In the early 1900s, a new form of engineering was born — the Traffic Engineer. The Traffic Engineers’ main purpose was to “solve” traffic and gridlock, mainly by expanding the capacity of roadways and removing anything that might get in the way of free flowing, uninhibited vehicle traffic.
In fact, this is where the term “jaywalking” came from — pedestrians were getting hit left and right by drivers, and instead of coming down on the drivers, pedestrians were viewed as an obstacle to free flowing traffic. They were relegated to the margins, and forced to to only cross in designated places. The car was king.
For a time, all was well. There were not that many automobiles (they were expensive in the early days!) and plenty of space, and if you added another lane, traffic got better.
With the passage of the Federal Highway Act of 1956, the government started building highways between and through cities (other parts of the world built highways between cities, we did it between and through our cities, decimating communities). The highways that were built started filling up with cars, as intended.
But then, more and more cars came, and all of a sudden there was gridlock. The solution chosen in nearly all cases once this started happening in the 1950s/1960s was to add more capacity, to relieve congestion. So highways were widened even more — in L.A.’s case, decimating communities even more by tearing down homes along the freeway’s margins.
It seems very logical, right? If you have too much trying to go through a pipe, just make a bigger pipe, and things will start to flow. Except it didn’t quite work that way. Because when we make driving more appealing (ie. add more capacity) then it entices more people to drive, which in turn causes more congestion, which in turn prompts more calls for adding more capacity, and round and round we go. This is the proven concept of induced demand.
For the last 70 years, traffic engineers have seen every traffic problem as a nail, and widening as a hammer. And they’ve been encouraged by politicians desperate for traffic solutions, who have showered road projects with hundreds of billions of dollars in government funding.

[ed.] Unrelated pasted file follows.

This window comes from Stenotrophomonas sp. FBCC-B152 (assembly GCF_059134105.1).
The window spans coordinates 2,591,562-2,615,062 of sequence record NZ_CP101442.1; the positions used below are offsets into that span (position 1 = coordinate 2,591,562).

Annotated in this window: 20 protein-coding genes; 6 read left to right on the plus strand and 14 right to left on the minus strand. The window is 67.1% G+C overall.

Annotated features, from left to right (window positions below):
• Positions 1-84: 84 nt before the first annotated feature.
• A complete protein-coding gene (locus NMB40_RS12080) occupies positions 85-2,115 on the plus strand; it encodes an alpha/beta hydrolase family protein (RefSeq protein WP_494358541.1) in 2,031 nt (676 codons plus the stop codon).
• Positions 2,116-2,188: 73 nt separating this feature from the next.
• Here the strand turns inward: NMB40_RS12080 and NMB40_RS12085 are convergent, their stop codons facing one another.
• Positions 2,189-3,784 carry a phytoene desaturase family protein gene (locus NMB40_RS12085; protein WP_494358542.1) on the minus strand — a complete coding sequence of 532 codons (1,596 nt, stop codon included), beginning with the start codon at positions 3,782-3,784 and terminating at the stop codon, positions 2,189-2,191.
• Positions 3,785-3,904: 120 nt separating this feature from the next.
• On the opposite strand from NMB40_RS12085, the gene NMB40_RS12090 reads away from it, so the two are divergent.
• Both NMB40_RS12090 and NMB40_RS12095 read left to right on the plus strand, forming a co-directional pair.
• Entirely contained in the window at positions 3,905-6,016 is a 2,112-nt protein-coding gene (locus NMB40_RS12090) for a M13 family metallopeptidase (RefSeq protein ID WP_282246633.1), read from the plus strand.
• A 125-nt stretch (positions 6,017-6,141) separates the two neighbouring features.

But then something changed. In California, starting in 2019, suddenly highways fell out of vogue and a bill was introduced to force the California Department of Transportation (Caltrans) to implement safe facilities for pedestrians and cyclists when working on state highways. It was vetoed by Governor Newsom, who took the position that Caltrans didn’t have to be told to do these things — that a new agency head (Toks Omiskahin) would simply do the right thing. And to Toks’ credit, he said and did a lot of the right stuff.
Then in July 2020 the state of California switched from “Level of Service” to “Vehicle Miles Traveled.” This was a monumental change. Prior to this, traffic engineers measured the “level” of service provided to people driving, and graded it. If it fell below a certain grade (ie. there was too much traffic), it was time to widen the road to relieve the congestion. After this change, projects were evaluated by their impact to the number of vehicle miles traveled by cars — and if the project increased the number of miles traveled, it would have to mitigate that, or not be built if mitigation wasn’t possible. In other words, the state did a 180 and started to spend money on projects that would help people get out of cars versus instead of encouraging them to drive more.
But 20,000 employees at Caltrans don’t change with the wind, even under new, progressive leadership. And because of government pensions and unions, there’s basically un-fireable. Many Caltrans (and L.A. Metro) engineers continued business as usual — viewing widening and car capacity expansion as the solution. Many said that projects that were in the pipeline — but not yet under construction — were too far along to modify. In other words, the agency is still planning on delivering car-centric projects that lack multi modal features that were baked 5–10 years ago; we’ll have to live with these projects for another few decades.
I get that change is hard. And I understand that if you’ve spend decades at an agency being told to prioritize driver convenience and vehicle traffic flow, all of a sudden being asked to do the opposite — and prioritize transit, pedestrians, and cyclists at the expense of vehicle flow — isn’t an easy pill to swallow. But just because change is hard doesn’t mean it’s not right.
Traffic engineers everywhere need to adapt to the modern thinking around “traffic” meaning safe roads for all modes of transportation. This includes Caltrans and Metro rank and file. Those that are stuck behind a windshield mindset should retire and make room for the new generation. Because we’re never going back to 1950s thinking — and we need the country’s largest state department of transportation to follow suit.
Caltrans should put a moratorium on all road widening and resurfacing projects in the pipeline that are not yet under construction, and review them through their new complete streets policy. If the project fails that test, they should be scrapped. Our planet (and our rates of traffic violence) don’t have time to wait.